Read more after the jump…

Want to Bring Your Brand to Life? Start with Messaging.

messagingThe GroundFloor Media team has worked with many organizations that have struggled to tell their story in a way that engages and resonates with target audiences. Building a strong brand starts with messaging. And delivering the right message at the right time is critical to an organization’s success.

I recently read an article, “Why and how you should integrate messaging into branding” by Carolyn McMaster, that talked about how messaging is now considered “verbal branding.” In the article, McMaster said, “if employees don’t understand an organization’s vision, they can’t convey it to their customers, so the organization will miss advocacy opportunities on its two most important fronts.”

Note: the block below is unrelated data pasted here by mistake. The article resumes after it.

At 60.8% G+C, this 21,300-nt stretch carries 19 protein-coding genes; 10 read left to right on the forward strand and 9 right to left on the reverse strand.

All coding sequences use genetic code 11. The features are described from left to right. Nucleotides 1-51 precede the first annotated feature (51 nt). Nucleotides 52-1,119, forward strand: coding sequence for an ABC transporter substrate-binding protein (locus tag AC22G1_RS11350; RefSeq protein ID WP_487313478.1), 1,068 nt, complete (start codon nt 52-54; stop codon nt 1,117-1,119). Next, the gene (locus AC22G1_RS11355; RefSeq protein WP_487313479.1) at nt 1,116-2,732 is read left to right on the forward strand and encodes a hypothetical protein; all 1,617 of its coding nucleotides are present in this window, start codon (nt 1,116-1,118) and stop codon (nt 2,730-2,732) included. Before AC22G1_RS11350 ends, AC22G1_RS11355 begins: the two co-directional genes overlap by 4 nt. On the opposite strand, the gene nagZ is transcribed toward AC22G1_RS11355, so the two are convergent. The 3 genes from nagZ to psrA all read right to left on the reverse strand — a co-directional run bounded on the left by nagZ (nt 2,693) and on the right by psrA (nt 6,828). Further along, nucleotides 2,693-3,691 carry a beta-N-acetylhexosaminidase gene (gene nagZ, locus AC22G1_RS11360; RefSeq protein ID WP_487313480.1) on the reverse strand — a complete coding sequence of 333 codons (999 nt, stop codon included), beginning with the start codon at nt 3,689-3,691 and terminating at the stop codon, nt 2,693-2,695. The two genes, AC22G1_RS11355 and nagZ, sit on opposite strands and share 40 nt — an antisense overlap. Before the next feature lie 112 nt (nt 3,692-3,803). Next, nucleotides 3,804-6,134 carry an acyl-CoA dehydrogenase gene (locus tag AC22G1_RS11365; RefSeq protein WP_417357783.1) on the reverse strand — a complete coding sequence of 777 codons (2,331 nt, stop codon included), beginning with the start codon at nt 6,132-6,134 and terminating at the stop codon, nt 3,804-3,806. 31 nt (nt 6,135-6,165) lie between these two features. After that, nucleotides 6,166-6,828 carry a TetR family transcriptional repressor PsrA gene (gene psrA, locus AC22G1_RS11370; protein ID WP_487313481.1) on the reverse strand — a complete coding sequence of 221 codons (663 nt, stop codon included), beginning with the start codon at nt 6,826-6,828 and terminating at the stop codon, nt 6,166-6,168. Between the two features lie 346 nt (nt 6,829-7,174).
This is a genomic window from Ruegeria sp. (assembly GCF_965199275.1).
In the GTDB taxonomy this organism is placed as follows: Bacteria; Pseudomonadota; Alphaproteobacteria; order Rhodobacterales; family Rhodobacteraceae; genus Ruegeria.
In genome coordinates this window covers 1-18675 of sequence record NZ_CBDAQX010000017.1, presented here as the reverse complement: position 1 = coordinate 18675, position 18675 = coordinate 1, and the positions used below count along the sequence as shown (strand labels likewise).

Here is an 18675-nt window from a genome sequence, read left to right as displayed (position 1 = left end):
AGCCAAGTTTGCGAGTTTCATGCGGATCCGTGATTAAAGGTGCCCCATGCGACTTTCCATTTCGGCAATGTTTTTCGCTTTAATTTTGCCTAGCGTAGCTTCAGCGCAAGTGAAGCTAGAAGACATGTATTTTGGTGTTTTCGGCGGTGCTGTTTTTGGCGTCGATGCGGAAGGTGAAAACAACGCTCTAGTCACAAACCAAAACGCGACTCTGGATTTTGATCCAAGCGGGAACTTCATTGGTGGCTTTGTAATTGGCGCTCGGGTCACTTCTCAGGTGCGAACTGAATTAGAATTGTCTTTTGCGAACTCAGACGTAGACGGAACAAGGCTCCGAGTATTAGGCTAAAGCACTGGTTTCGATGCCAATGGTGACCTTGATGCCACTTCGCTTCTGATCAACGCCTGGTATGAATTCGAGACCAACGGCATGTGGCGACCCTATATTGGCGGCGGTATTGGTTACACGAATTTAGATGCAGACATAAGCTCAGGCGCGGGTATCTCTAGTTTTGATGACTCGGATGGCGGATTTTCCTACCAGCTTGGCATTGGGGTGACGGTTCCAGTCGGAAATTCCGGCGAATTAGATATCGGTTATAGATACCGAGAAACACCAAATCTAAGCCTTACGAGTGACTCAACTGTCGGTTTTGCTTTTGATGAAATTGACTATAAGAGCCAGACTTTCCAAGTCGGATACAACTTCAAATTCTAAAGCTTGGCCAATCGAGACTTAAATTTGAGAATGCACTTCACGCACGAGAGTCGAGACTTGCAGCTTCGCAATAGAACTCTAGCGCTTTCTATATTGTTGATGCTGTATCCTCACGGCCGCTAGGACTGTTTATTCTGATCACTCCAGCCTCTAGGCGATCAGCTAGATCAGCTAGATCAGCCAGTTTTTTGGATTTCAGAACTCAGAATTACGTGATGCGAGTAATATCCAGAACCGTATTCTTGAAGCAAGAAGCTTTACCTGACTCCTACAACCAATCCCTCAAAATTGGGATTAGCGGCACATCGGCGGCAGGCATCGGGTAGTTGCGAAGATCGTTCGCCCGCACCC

Read more after the jump…

Tips for Working In House with Clients

Source: Freepik

Source: Freepik

At GroundFloor Media, we often have team members work in house with clients to support crisis situations, provide interim solutions between new hires or to help cover maternity leaves. Sometimes it is just one day per week and other times it has been three plus days per week. I’ve had the opportunity to work in house for several clients over the years and what I like about being in house is not only learning about the products and services at a deeper level, but celebrating success on both sides. In addition, I believe it makes our agency team more aware and empathetic as to how to navigate the internal challenges our client contacts face everyday.